Abortion bans are rooted in white supremacy, perpetuate cycles of poverty & puts lives at risk.

We must continue to leverage every tool available to affirm abortion care as the human right that it is.
10:00 AM · Sep 17, 2023

wendybar said...

Watch as Joe sends them another 6 billion dollars to reward them....

"On Saturday, Iran’s Islamic Guard (IRGC) disclosed that it has taken yet another Westerner in its custody, less than a week after Biden White House agreed to pay $6 billion for the release of 5 U.S. hostages. The media reports did not specify if the captive is a U.S. or a European national."

Humperdink said...

Who is advising Sen. John Fetterman on his wardrobe choices? Really. At least pretend you're a senator.

I agree with Wendybar on the dress code. The R's should arrive in the senate chambers looking like NASCAR drivers, with ads all over the clothing. MAGA hats would be a nice added touch.

wendybar said...

"Gov. Green doesn’t want those numbers out. Especially since the state did so much that was wrong: the warning sirens didn’t go off, the electric company didn’t shut down its lines, and the police barricaded the only road in and out of Lahaina. People who broke the law and went around the barricades lived, those who obeyed died.
A man passing by saw what was happening and went into the building. He gathered the six or seven elderly people, confined to wheelchairs, into one room. He texted his family that they were old and afraid and that he was going to stay with them. And did. And died. An effort is being made to identify him.

Maui resident Eric Casco, 42, sneaked into town the day after the fire and saw a family “burned and petrified in place, kneeling and praying.”

And the Obamas? Are they still pretending he was born there? If so, why did they not donate a single penny?"

Mike of Snoqualmie said...

Blogger wendybar said...
Watch as Joe sends them another 6 billion dollars to reward them....


9/18/23, 6:07 AM

Good question:

“How much of a kickback does Crooked Joe Biden get?” the former president inquired.

Mike of Snoqualmie said...

The solution to Iran's hostage taking is to seize their tankers. But, that would cut into Joe "China owns me!" Biden's kickbacks from Iran.

MadTownGuy said...

Hunter Biden sues the IRS, alleging agents illegally released his tax information (CNN)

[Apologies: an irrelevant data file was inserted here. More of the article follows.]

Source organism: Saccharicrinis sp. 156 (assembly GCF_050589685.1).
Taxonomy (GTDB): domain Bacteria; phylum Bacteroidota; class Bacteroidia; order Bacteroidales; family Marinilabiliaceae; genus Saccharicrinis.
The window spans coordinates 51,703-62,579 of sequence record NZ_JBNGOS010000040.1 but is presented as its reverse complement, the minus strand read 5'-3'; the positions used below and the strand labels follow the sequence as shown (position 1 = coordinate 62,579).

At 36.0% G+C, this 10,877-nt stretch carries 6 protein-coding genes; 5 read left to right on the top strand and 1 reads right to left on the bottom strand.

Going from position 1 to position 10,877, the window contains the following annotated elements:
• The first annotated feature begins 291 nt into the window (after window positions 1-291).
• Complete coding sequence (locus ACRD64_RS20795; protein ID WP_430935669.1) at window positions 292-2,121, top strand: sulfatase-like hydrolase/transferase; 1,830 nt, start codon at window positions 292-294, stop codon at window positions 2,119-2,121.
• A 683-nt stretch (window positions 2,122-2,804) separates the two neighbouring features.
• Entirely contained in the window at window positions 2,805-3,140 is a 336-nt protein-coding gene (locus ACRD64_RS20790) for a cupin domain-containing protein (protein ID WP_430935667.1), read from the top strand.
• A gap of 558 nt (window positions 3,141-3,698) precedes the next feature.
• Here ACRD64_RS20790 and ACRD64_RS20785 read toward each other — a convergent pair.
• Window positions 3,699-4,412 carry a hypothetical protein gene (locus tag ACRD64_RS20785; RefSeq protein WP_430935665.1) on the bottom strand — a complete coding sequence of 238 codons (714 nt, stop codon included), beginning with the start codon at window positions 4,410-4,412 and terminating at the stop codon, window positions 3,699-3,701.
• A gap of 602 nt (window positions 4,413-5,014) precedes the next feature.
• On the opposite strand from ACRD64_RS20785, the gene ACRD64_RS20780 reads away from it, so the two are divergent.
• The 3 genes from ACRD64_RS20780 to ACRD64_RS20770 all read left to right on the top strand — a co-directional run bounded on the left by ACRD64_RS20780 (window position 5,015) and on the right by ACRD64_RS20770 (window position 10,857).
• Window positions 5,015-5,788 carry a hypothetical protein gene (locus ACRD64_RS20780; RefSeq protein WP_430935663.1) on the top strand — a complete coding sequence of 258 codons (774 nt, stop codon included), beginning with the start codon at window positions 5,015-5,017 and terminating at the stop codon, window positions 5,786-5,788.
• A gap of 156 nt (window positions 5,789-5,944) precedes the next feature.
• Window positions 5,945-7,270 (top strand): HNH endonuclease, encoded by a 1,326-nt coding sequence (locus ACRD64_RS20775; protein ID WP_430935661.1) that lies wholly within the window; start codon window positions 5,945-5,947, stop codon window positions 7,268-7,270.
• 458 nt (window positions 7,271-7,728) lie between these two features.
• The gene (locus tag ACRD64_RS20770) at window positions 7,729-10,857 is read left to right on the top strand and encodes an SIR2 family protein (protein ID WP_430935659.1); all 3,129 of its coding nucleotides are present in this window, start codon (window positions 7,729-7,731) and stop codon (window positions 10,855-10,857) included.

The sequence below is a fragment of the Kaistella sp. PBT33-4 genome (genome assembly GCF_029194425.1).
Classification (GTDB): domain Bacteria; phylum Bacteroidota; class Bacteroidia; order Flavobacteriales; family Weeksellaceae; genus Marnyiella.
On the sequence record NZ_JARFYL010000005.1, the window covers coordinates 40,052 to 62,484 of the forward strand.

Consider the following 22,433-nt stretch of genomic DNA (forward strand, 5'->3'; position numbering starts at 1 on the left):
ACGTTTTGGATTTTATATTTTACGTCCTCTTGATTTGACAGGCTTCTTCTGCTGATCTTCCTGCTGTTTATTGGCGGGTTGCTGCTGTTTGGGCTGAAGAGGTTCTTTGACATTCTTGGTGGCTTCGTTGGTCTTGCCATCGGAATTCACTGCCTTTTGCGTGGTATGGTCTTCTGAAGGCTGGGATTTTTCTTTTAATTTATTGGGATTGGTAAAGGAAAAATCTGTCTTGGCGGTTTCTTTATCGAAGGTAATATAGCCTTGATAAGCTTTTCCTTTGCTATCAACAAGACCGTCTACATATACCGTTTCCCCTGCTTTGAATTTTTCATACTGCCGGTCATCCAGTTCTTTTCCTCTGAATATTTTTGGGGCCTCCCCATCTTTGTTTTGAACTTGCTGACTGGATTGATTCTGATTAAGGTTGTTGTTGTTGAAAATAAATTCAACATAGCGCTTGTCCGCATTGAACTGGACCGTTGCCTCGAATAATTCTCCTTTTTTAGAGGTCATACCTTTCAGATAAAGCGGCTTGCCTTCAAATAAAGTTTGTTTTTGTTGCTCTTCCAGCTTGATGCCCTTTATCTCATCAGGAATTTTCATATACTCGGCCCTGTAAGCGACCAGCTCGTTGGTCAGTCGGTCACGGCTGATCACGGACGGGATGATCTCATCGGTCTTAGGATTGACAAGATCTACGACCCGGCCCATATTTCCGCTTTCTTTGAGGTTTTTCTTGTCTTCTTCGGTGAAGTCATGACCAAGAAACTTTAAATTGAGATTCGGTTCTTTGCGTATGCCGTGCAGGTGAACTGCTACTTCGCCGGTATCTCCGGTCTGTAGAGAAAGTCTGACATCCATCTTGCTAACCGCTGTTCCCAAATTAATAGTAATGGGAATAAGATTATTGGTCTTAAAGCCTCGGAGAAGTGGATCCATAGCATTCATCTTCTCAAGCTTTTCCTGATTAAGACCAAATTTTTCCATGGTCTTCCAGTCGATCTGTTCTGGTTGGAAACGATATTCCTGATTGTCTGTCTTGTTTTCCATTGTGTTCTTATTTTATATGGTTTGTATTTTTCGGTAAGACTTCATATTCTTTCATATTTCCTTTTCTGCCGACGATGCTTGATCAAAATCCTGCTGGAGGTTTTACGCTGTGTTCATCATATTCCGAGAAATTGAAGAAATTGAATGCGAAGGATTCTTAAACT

Oh, boo hoo.

Mike of Snoqualmie said...

"Harlem civil rights shakedown leader Al Sharpton on Saturday slammed one of the most powerful unions in New York for its failure to direct its assets into minority-run investment funds."

What he really means is he's not getting enough graft from the SEIU.

Kai Akker said...

Eve Fairbanks’s study of South Africa, The Inheritors, opens with Malaika, an African girl who lives in Soweto, getting up before dawn for the two-hour bus ride to the formerly all-white school where her mother has enrolled her. Apartheid has been over for more than a decade by this point, but still the skyline shows a visible difference between black Soweto and white Johannesburg. In Malaika’s shack, the power doesn’t always work and the walls are corrugated iron. Looking out the window of the bus, she can see white neighborhoods running out to the horizon “until the lights got so dense and bright that they mimicked a sunrise.” That is the motif of Malaika’s life: the feeling that the perks of white society are close enough for her to see but still withheld from her.

When F.W. de Klerk handed power over to Nelson Mandela in 1994, everyone hoped South Africa would continue to function as smoothly as before, just with different people in charge, as if de Klerk had handed Mandela the keys to his car. Fairbanks uses the car metaphor to explain her theory for why things didn’t work out that way: “De Klerk managed to sell a used car on the verge of a breakdown to a family that only realized, when they got in to drive it, that it was a lemon.”

In fact, the car was not about to break down. South Africa was better situated than any other post-colonial nation in Africa to achieve stability and prosperity. It had abundant natural resources, a thriving manufacturing sector, and the continent’s best university system. What really went wrong was this: it took European civilization centuries to get from dirt-floor shacks to working light switches. Behind those advances stood revolutions in science, industry, religion, and social interaction. Those cultural prerequisites were invisible to Malaika as she gazed out the bus window at the lights of Johannesburg, but they turned out to be essential.

Lucien said...

@Scott Patton: Sounds like the band from the Shadows and Light tour, circa 1982-3. Their version of “Amelia” is ethereal.